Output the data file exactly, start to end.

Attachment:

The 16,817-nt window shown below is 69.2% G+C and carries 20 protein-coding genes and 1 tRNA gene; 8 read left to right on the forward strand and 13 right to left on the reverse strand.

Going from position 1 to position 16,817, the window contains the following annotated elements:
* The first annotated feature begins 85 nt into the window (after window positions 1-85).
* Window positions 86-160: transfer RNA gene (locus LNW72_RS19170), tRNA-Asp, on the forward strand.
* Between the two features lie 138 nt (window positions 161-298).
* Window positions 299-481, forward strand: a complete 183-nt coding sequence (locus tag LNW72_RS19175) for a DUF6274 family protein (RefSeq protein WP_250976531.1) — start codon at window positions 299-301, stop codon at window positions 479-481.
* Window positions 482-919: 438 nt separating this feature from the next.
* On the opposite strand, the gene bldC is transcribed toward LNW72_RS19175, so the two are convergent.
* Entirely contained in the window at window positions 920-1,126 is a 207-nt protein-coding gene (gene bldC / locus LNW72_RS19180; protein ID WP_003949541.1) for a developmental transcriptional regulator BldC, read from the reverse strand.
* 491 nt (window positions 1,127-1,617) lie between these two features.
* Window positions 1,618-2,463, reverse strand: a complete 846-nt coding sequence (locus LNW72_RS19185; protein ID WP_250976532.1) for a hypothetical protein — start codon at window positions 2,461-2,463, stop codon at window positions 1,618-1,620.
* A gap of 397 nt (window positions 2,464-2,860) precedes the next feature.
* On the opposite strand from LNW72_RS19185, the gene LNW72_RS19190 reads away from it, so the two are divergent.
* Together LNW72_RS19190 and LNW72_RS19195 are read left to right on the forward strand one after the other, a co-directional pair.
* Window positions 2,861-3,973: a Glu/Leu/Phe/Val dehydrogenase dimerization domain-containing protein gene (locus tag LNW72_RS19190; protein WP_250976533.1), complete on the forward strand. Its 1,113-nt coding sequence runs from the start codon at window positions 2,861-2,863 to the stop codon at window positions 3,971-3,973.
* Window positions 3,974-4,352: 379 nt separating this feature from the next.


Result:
The 16,817-nt window shown below is 69.2% G+C and carries 20 protein-coding genes and 1 tRNA gene; 8 read left to right on the forward strand and 13 right to left on the reverse strand.

Going from position 1 to position 16,817, the window contains the following annotated elements:
* The first annotated feature begins 85 nt into the window (after window positions 1-85).
* Window positions 86-160: transfer RNA gene (locus LNW72_RS19170), tRNA-Asp, on the forward strand.
* Between the two features lie 138 nt (window positions 161-298).
* Window positions 299-481, forward strand: a complete 183-nt coding sequence (locus tag LNW72_RS19175) for a DUF6274 family protein (RefSeq protein WP_250976531.1) — start codon at window positions 299-301, stop codon at window positions 479-481.
* Window positions 482-919: 438 nt separating this feature from the next.
* On the opposite strand, the gene bldC is transcribed toward LNW72_RS19175, so the two are convergent.
* Entirely contained in the window at window positions 920-1,126 is a 207-nt protein-coding gene (gene bldC / locus LNW72_RS19180; protein ID WP_003949541.1) for a developmental transcriptional regulator BldC, read from the reverse strand.
* 491 nt (window positions 1,127-1,617) lie between these two features.
* Window positions 1,618-2,463, reverse strand: a complete 846-nt coding sequence (locus LNW72_RS19185; protein ID WP_250976532.1) for a hypothetical protein — start codon at window positions 2,461-2,463, stop codon at window positions 1,618-1,620.
* A gap of 397 nt (window positions 2,464-2,860) precedes the next feature.
* On the opposite strand from LNW72_RS19185, the gene LNW72_RS19190 reads away from it, so the two are divergent.
* Together LNW72_RS19190 and LNW72_RS19195 are read left to right on the forward strand one after the other, a co-directional pair.
* Window positions 2,861-3,973: a Glu/Leu/Phe/Val dehydrogenase dimerization domain-containing protein gene (locus tag LNW72_RS19190; protein WP_250976533.1), complete on the forward strand. Its 1,113-nt coding sequence runs from the start codon at window positions 2,861-2,863 to the stop codon at window positions 3,971-3,973.
* Window positions 3,974-4,352: 379 nt separating this feature from the next.